Conditions of Use
Overall, this book covers much of what you would expect to cover in an Intro to Geology course. Some topics such as hydrology and Earth System Science are not included. There is a teacher's guide that accompanies this which contains some... read more
Overall, this book covers much of what you would expect to cover in an Intro to Geology course. Some topics such as hydrology and Earth System Science are not included. There is a teacher's guide that accompanies this which contains some ancillaries that are needed for some of the labs.
This seems very accurate and informed. Includes context and supporting material to inform students. Contains citations.
Relevance is subjective. Seems current and covers many of the fundamentals of geology. Some activities rely on URLs which may become obsolete. First few activities seem to target a younger audience than intended, after which the activities get up to speed. A lot of focus is placed on New York / New Jersey geological features, but I feel most instructors will use this resource for ideas around which to build customized activities.
Something about the layout seemed a bit disconcerting, perhaps the overuse of bold text and inconsistent formatting of activities. After a bit of use, it
Also took a little hunting to locate the teachers' guide, which is needed.
As noted, the use of bold text becomes a bit uniform throughout the text and no longer becomes an effective device. This gives the book a chaotic feel, but this can be overcome after spending a little time with it. And, as noted, the first few activities seem to be a bit too elementary, although the other activities are appropriate.
I would have no concerns about borrowing parts of these activities to integrate into my own lab. Of course, the activities in this book are likely supportive of course texts and lectures and wouldn't really work as a standalone resource.
As noted, the use of bold text becomes a bit uniform throughout the text and no longer becomes an effective device. This gives the book a chaotic feel, but this can be overcome after spending a little time with it.
I think the pdf could benefit greatly from hypertexts that allow the reader to jump to various parts of the text. Perhaps indicating the title of the activity in the footer would also help with navigation.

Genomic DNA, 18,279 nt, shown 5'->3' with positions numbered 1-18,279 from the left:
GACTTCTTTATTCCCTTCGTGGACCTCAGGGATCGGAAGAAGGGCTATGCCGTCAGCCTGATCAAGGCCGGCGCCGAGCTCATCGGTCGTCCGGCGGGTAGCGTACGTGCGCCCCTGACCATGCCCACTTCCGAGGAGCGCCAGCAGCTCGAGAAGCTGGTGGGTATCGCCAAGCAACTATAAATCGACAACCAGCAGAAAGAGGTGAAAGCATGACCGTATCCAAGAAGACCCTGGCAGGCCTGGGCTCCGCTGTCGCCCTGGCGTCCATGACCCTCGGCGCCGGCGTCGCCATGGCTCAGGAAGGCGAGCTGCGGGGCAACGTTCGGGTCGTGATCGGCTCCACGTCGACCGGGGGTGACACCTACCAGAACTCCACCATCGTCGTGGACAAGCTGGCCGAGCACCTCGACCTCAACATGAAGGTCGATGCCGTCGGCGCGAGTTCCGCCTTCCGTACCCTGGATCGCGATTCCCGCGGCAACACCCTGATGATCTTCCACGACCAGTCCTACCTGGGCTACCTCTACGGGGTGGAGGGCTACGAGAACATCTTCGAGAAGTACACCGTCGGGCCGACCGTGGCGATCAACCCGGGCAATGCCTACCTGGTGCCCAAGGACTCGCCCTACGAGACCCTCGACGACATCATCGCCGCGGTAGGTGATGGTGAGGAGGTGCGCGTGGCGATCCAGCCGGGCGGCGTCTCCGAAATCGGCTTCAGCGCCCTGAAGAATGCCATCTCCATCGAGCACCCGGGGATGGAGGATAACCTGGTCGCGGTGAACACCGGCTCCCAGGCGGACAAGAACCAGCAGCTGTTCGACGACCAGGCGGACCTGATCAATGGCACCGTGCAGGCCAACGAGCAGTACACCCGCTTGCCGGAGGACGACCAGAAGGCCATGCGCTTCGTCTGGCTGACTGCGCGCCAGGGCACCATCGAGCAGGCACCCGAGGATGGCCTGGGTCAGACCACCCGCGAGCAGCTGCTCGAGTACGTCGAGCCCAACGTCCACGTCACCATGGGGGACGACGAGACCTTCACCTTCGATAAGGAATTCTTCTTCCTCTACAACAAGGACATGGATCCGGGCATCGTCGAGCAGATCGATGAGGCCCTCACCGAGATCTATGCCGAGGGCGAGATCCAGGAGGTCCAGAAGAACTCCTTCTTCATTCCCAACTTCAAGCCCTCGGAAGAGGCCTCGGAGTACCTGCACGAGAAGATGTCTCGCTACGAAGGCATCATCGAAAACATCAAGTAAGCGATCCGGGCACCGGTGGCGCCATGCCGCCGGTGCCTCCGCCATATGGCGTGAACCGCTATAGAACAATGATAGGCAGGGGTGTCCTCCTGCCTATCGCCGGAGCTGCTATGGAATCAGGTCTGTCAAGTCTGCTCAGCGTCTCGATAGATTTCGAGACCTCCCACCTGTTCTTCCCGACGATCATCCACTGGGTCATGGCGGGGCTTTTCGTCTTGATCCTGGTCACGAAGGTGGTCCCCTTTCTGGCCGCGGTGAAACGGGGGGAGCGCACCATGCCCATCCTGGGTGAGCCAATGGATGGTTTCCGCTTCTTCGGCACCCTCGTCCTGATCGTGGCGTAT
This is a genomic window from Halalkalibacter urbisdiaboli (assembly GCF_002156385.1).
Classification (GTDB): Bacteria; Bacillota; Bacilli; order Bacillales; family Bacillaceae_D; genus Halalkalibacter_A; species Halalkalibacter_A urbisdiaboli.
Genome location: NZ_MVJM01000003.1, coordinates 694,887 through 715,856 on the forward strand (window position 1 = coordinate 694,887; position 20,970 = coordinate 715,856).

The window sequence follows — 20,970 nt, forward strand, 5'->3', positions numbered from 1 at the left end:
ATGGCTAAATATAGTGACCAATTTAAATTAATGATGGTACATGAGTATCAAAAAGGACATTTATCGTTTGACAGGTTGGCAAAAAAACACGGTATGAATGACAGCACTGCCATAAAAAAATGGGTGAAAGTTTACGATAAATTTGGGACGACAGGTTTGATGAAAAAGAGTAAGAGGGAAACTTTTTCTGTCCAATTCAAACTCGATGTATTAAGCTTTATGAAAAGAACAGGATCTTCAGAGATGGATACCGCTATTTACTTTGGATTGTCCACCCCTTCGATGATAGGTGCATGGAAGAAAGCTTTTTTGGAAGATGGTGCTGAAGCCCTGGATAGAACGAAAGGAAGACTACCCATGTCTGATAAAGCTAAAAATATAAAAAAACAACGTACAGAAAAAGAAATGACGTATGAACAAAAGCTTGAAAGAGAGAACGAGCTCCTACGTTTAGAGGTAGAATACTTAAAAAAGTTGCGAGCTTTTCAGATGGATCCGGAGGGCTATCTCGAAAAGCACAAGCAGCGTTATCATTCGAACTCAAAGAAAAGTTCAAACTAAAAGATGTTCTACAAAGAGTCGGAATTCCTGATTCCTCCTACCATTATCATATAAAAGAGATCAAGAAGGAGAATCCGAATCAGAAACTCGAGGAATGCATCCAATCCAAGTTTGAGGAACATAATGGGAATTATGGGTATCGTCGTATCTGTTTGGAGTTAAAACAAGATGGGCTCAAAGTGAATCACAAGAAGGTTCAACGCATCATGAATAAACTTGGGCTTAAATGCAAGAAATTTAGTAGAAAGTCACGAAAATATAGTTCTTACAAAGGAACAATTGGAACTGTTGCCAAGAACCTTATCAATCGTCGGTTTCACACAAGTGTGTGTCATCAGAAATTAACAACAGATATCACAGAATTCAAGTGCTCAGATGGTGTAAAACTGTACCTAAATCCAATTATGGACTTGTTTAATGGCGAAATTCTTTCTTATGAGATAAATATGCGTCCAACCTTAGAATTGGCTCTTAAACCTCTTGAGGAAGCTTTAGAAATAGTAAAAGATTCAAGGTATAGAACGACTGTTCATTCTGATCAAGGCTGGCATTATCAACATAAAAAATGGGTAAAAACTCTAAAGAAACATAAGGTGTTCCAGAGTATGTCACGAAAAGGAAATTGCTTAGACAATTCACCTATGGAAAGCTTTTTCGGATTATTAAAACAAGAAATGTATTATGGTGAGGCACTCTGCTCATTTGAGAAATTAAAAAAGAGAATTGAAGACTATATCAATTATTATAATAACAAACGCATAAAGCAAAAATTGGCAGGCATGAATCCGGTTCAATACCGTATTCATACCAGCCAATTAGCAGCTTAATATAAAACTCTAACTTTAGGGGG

No grammar issues.
Minor cultural context, such as climate change issues, references to economic value of minerals and a place-based focus on the New York / New Jersey area. Otherwise, no cultural relevance.
This book starts out slow, with the first few activities seemingly targeted towards a younger audience. The format takes a little getting used to. Also, it may take a little hunting to find the teachers' guide, which is needed. Once I got past these things, I found it a very useful resource. I probably will not adopt any single activity wholesale, but will definitely use this for ideas and probably utilize parts of various activities. I appreciate this free resource.
Table of Contents
- 1. How do scientists study Earth?
- 2. Mineral resources and how we use them
- 3. What are the different types of plate boundaries?
- 4. How do we classify igneous rocks, and where do they form?
- 5. What do sedimentary rocks tell us about the past?
- 6. How can we read metamorphic rocks?
- 7. How do scientists measure earthquakes?
- 8. How do we measure geological time?
- 9. Glacial Landforms of New York
- 10. Geography and Landforms of New York
- 11.1 How is climate changing?
- 11.2 How is climate changing?
- 12.1 AMNH Hall of Planet Earth Field Trip
- 12.2 AMNH Hall of Planet Earth Field Trip (online)
About the Book
The online geology lab for community college students was developed by Dr. Rondi Davies, a faculty member at Queensborough Community College, City University New York, during two years of forced online synchronous learning brought on by the COVID-19 pandemic. This open educational resource collects many of Dr. Davies’ favorite open-access materials and supplements them with her own work within a single, cohesive laboratory manual intended for two-year, non-major college students from the New York area.
About the Contributors
Dr. Rondi Davies is an Assistant Professor in Geology at Queensborough Community College, City University of New York. She is also a Research Associate and former faculty of the MAT program at the American Museum of Natural History. Rondi received her PhD in Geology at Macquarie University in Sydney Australia. She has worked as an Earth science educator in many different settings and has researched and developed science content for educational software groups, text books, and museums.